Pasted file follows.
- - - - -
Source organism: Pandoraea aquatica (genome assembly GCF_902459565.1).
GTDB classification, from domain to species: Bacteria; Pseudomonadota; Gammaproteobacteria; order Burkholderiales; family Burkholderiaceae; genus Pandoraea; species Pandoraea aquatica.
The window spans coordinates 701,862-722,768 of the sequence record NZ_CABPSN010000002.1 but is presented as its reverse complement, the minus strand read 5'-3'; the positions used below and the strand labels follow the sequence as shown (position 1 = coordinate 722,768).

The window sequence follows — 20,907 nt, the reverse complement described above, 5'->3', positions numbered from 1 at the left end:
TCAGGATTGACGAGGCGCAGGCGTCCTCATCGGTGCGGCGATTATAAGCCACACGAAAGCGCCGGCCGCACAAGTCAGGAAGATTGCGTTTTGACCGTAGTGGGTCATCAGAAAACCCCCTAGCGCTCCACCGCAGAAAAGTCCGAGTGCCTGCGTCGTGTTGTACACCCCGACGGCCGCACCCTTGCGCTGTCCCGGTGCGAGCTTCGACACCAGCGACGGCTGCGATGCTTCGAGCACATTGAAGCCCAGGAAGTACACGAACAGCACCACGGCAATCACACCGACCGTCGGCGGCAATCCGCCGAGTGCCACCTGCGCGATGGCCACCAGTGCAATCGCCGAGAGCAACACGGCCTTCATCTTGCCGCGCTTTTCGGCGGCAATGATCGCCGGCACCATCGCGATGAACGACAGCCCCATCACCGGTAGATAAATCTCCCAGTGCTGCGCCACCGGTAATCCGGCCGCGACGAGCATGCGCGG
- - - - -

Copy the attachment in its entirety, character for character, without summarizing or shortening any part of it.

Source organism: Pandoraea aquatica (genome assembly GCF_902459565.1).
GTDB classification, from domain to species: Bacteria; Pseudomonadota; Gammaproteobacteria; order Burkholderiales; family Burkholderiaceae; genus Pandoraea; species Pandoraea aquatica.
The window spans coordinates 701,862-722,768 of the sequence record NZ_CABPSN010000002.1 but is presented as its reverse complement, the minus strand read 5'-3'; the positions used below and the strand labels follow the sequence as shown (position 1 = coordinate 722,768).

The window sequence follows — 20,907 nt, the reverse complement described above, 5'->3', positions numbered from 1 at the left end:
TCAGGATTGACGAGGCGCAGGCGTCCTCATCGGTGCGGCGATTATAAGCCACACGAAAGCGCCGGCCGCACAAGTCAGGAAGATTGCGTTTTGACCGTAGTGGGTCATCAGAAAACCCCCTAGCGCTCCACCGCAGAAAAGTCCGAGTGCCTGCGTCGTGTTGTACACCCCGACGGCCGCACCCTTGCGCTGTCCCGGTGCGAGCTTCGACACCAGCGACGGCTGCGATGCTTCGAGCACATTGAAGCCCAGGAAGTACACGAACAGCACCACGGCAATCACACCGACCGTCGGCGGCAATCCGCCGAGTGCCACCTGCGCGATGGCCACCAGTGCAATCGCCGAGAGCAACACGGCCTTCATCTTGCCGCGCTTTTCGGCGGCAATGATCGCCGGCACCATCGCGATGAACGACAGCCCCATCACCGGTAGATAAATCTCCCAGTGCTGCGCCACCGGTAATCCGGCCGCGACGAGCATGCGCGG